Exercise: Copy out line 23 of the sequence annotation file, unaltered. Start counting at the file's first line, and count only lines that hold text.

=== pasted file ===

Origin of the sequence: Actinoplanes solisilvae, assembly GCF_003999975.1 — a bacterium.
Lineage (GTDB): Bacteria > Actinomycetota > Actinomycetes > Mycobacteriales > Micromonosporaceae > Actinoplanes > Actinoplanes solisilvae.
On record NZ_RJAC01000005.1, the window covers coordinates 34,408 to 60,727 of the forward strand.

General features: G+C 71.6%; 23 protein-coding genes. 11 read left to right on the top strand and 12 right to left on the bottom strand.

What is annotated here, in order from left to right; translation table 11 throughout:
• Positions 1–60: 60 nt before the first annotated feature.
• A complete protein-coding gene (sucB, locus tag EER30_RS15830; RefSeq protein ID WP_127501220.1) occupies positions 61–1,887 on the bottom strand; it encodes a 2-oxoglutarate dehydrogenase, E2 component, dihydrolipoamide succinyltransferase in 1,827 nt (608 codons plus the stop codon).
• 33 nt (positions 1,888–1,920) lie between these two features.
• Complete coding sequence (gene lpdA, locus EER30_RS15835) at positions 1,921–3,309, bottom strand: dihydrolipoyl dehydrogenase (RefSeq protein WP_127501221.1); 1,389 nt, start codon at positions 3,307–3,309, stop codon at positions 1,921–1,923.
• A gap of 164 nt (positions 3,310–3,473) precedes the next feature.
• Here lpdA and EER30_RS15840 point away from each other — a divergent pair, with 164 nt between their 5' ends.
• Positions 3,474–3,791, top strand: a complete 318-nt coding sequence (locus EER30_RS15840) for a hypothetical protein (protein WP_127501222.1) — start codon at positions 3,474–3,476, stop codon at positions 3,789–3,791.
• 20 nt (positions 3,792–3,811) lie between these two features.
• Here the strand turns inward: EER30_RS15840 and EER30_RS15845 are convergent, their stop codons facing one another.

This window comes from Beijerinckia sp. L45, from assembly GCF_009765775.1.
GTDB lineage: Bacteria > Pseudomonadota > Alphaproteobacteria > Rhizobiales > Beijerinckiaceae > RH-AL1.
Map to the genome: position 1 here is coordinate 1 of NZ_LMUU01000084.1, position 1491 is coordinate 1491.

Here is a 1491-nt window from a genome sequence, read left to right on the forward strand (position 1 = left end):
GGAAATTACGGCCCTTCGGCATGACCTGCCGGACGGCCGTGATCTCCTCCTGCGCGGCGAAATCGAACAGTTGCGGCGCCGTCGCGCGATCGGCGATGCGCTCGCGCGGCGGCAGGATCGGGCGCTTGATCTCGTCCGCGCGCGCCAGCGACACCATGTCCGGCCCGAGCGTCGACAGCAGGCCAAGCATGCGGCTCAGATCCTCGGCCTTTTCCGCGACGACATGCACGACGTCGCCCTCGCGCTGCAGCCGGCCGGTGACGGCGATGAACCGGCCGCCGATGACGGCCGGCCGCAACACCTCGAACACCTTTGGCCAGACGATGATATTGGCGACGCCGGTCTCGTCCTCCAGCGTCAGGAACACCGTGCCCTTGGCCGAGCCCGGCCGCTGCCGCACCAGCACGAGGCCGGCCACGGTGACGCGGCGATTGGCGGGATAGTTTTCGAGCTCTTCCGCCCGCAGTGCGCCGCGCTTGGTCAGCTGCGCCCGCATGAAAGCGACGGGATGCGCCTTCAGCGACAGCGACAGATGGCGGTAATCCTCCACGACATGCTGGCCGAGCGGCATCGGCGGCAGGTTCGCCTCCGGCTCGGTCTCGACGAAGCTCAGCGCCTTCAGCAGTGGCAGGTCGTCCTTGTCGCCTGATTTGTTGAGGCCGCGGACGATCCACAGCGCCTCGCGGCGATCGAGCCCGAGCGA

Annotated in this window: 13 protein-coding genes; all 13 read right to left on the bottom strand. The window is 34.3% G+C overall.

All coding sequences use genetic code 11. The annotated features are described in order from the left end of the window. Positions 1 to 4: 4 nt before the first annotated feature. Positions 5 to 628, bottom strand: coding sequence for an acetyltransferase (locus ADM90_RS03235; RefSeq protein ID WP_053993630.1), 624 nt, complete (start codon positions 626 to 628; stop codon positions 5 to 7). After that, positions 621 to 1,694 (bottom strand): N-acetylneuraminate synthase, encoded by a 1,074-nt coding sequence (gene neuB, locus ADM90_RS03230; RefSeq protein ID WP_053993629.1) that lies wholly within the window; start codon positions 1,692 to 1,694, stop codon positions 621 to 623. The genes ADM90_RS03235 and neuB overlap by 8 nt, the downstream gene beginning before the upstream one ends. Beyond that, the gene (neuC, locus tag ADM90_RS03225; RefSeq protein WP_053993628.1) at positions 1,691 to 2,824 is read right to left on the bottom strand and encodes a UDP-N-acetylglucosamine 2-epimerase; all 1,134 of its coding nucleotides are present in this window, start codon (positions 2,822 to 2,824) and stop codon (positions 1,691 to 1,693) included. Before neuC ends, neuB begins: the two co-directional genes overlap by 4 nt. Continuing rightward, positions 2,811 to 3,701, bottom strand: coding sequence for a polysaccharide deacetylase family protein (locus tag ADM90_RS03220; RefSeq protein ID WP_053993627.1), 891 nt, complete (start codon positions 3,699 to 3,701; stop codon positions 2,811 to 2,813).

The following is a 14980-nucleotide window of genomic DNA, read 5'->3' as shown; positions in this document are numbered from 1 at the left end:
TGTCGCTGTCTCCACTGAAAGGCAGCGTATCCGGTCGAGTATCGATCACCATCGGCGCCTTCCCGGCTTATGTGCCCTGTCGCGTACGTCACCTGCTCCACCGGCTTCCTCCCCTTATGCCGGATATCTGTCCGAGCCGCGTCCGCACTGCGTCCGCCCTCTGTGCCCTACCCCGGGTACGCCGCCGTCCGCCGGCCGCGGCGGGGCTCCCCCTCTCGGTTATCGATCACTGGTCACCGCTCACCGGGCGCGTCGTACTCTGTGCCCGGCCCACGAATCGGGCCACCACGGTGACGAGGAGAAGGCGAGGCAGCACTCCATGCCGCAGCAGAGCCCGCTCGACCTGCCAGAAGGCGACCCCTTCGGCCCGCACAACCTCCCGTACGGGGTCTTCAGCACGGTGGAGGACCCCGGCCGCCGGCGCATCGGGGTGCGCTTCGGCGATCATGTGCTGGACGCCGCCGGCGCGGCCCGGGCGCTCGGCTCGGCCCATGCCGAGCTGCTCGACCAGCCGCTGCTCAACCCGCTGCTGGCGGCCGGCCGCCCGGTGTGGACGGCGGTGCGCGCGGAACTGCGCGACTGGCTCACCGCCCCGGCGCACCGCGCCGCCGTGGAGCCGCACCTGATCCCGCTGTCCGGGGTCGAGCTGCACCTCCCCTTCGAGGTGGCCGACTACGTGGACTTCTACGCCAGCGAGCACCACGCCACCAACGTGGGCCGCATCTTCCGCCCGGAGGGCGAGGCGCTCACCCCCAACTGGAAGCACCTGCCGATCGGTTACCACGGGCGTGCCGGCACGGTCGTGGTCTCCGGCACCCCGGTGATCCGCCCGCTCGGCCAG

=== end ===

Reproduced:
TGTCGCTGTCTCCACTGAAAGGCAGCGTATCCGGTCGAGTATCGATCACCATCGGCGCCTTCCCGGCTTATGTGCCCTGTCGCGTACGTCACCTGCTCCACCGGCTTCCTCCCCTTATGCCGGATATCTGTCCGAGCCGCGTCCGCACTGCGTCCGCCCTCTGTGCCCTACCCCGGGTACGCCGCCGTCCGCCGGCCGCGGCGGGGCTCCCCCTCTCGGTTATCGATCACTGGTCACCGCTCACCGGGCGCGTCGTACTCTGTGCCCGGCCCACGAATCGGGCCACCACGGTGACGAGGAGAAGGCGAGGCAGCACTCCATGCCGCAGCAGAGCCCGCTCGACCTGCCAGAAGGCGACCCCTTCGGCCCGCACAACCTCCCGTACGGGGTCTTCAGCACGGTGGAGGACCCCGGCCGCCGGCGCATCGGGGTGCGCTTCGGCGATCATGTGCTGGACGCCGCCGGCGCGGCCCGGGCGCTCGGCTCGGCCCATGCCGAGCTGCTCGACCAGCCGCTGCTCAACCCGCTGCTGGCGGCCGGCCGCCCGGTGTGGACGGCGGTGCGCGCGGAACTGCGCGACTGGCTCACCGCCCCGGCGCACCGCGCCGCCGTGGAGCCGCACCTGATCCCGCTGTCCGGGGTCGAGCTGCACCTCCCCTTCGAGGTGGCCGACTACGTGGACTTCTACGCCAGCGAGCACCACGCCACCAACGTGGGCCGCATCTTCCGCCCGGAGGGCGAGGCGCTCACCCCCAACTGGAAGCACCTGCCGATCGGTTACCACGGGCGTGCCGGCACGGTCGTGGTCTCCGGCACCCCGGTGATCCGCCCGCTCGGCCAG